Omar al-Abed murdered three members of a Jewish family recently: Yosef Salomon, his daughter Chaya and his son Elad. The murders took place in the settlement of Halamish, land disputed by Israelis and “Palestinians” since the War of 1967.
After reading that the murderer had survived and had been taken to hospital, I wanted to speak to him — in part, just to tell him how counterproductive and futile his action had been. But I also thought it worth trying to address him in language he would understand, by referring to Islamic matters, by quoting the Qur’an and sacred Traditions known as Hadith. The letter below might be translated into Arabic and shared with other young men. In it, there is mention of my background as a teacher of Islamic Studies, in the hope he and others might see I am not coming out of antagonism for either him or his faith — a faith that he and they are committed to following. I wanted to raise moral questions that seldom if ever occur to Palestinian Muslims, especially when they are roused by false rumors about al-Aqsa or other sites they consider sacred.
It is important to stress that Jews are the only religious people alongside Muslims who believe in the absolute unity of God. After all, it was from the Jews that Muhammad learned to preach that “there is no god but God”. I write to Omar al-Abed that he had no right to proclaim jihad, for an individual may not do that. Even though there are provisions in shari’a law that permit an individual to use violence if he believes Islam is under attack. I wanted him to know that the individuals he murdered had not attacked him and that the Israelis actually protect al-Aqsa and that it is not even slightly under attack. I quote Qur’anic verses about loving one’s enemies, even though many later verses say the opposite. But if the Qur’an for him is the Word of God, surely he cannot simply ignore the earlier verses.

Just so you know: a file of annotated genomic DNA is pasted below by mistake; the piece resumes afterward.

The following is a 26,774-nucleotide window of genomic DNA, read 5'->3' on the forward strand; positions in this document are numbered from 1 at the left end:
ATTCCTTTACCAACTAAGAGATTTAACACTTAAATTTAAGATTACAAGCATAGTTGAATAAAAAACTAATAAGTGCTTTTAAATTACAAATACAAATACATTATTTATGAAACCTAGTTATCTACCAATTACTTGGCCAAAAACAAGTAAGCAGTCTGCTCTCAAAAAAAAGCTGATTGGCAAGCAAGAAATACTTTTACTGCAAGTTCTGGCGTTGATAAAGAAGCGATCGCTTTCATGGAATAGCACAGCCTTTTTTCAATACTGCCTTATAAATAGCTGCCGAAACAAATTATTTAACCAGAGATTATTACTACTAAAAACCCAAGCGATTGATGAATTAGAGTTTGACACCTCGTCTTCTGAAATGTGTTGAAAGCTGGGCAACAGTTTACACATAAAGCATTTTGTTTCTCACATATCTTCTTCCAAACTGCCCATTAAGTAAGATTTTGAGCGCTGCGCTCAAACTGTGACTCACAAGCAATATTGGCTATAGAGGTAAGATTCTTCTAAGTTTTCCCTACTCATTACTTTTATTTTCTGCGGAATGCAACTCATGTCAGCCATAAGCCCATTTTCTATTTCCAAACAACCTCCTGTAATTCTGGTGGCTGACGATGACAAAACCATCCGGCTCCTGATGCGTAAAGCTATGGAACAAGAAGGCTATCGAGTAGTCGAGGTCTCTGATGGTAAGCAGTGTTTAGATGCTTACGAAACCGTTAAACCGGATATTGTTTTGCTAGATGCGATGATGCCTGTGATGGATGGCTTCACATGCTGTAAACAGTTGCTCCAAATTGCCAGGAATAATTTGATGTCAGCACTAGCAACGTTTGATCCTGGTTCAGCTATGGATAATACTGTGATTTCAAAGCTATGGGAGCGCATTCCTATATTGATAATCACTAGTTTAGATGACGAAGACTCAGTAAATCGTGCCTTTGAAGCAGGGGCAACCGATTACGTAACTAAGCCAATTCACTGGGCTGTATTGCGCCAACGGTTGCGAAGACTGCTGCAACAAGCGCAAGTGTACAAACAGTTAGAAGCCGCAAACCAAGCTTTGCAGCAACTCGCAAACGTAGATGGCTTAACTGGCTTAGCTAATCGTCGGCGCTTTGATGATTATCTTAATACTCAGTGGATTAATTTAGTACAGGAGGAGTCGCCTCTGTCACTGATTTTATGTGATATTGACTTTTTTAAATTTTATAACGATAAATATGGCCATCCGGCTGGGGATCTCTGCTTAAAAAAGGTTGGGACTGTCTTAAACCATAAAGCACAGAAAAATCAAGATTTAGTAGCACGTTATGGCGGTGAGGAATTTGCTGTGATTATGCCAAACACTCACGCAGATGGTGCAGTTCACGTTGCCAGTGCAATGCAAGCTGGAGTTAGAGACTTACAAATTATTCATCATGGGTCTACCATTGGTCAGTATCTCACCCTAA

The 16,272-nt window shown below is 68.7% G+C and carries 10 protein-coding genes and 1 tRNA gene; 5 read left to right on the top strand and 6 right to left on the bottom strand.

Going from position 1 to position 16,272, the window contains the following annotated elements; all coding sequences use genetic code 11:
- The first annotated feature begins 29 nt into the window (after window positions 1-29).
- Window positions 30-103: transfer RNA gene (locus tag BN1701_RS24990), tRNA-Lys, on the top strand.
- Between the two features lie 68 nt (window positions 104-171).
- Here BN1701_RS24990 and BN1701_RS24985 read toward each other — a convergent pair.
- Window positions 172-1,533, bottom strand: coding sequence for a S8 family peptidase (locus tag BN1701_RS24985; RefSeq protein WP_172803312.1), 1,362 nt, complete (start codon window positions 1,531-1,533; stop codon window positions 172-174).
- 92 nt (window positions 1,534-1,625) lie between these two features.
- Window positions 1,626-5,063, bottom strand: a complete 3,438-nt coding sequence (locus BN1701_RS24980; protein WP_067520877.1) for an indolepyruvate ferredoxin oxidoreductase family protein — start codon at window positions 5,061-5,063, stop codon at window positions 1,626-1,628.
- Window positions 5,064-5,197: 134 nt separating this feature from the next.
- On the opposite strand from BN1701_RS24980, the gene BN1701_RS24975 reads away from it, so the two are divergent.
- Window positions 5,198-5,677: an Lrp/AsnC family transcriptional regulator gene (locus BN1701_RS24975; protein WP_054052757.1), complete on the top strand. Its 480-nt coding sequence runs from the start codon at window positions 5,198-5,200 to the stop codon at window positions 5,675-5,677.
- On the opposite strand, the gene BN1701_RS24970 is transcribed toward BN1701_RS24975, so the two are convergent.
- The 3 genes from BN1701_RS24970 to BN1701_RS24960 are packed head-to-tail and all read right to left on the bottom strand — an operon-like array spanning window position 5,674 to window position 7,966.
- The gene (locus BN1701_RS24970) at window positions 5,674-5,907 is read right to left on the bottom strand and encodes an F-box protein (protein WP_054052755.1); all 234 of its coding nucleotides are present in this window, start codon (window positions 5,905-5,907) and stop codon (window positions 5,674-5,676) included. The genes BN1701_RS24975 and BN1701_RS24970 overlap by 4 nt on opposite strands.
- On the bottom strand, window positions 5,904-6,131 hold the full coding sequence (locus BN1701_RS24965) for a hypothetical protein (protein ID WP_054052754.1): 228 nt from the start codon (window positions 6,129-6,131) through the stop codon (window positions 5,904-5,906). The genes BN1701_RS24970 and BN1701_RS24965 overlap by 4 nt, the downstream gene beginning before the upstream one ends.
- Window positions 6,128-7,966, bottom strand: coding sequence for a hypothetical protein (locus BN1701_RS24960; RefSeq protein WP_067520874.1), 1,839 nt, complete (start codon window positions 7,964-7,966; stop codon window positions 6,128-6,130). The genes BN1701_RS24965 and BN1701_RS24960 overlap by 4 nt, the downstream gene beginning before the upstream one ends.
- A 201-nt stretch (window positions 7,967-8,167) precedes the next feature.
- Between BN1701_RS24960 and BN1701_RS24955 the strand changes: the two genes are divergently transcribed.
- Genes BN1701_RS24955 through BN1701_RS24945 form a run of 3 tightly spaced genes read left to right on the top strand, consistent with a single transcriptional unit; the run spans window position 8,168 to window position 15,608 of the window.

The letter is just a way to try to open some eyes by speaking in terms that someone who regards you as an enemy, especially if you are not one, may grasp, and that may serve as an outreaching of hands. ‘Umar al-‘Abed will only change if, over the long life he will spend in prison, he has time to reflect and to use those parts of his religion that call for peace. Who knows what can happen in a lifetime?
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